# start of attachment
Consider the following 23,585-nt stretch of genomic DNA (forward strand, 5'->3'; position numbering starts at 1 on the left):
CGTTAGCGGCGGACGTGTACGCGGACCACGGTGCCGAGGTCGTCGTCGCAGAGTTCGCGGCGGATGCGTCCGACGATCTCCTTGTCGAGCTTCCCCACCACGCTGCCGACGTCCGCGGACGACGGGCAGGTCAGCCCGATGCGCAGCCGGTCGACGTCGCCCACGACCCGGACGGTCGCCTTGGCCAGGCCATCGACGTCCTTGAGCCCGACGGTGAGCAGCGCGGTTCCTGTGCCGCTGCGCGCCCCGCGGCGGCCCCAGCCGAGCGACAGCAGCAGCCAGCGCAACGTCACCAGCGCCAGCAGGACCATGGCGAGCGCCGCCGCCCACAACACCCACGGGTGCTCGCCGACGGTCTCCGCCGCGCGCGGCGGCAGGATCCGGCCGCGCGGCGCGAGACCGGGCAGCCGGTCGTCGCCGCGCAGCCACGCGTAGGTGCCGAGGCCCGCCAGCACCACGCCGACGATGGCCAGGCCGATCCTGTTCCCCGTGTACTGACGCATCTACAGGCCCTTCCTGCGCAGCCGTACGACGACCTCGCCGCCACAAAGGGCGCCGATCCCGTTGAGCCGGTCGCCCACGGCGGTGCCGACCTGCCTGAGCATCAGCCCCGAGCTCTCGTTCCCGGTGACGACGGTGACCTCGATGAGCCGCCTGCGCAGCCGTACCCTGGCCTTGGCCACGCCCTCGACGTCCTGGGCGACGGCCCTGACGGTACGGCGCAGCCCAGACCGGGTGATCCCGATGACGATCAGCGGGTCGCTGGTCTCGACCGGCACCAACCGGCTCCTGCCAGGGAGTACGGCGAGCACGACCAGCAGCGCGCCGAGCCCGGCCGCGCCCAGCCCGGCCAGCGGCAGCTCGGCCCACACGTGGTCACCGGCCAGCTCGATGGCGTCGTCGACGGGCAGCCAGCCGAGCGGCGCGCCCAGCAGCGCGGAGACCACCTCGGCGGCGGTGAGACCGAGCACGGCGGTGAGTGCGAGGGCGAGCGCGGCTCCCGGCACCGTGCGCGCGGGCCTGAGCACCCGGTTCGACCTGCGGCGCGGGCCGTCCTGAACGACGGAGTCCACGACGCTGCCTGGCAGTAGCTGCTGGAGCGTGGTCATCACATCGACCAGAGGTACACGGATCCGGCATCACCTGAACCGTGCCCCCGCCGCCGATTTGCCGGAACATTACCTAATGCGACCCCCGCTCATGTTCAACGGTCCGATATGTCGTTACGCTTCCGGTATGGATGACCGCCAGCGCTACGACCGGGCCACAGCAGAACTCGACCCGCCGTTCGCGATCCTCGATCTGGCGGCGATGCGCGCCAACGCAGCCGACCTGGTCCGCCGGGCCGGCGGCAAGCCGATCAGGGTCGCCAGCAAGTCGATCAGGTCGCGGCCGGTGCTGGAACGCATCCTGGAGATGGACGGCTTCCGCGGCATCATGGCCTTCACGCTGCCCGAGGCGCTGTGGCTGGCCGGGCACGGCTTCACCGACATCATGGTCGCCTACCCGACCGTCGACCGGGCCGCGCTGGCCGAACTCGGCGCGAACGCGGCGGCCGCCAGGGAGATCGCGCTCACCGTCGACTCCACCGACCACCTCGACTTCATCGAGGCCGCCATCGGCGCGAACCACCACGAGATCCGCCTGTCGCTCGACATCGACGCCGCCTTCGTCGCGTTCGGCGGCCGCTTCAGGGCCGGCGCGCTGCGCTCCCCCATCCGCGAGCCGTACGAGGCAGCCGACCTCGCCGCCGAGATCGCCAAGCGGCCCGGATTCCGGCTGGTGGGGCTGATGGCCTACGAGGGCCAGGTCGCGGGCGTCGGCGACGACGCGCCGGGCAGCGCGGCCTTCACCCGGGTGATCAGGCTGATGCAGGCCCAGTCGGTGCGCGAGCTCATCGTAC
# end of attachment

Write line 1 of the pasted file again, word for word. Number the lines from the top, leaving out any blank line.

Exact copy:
Consider the following 23,585-nt stretch of genomic DNA (forward strand, 5'->3'; position numbering starts at 1 on the left):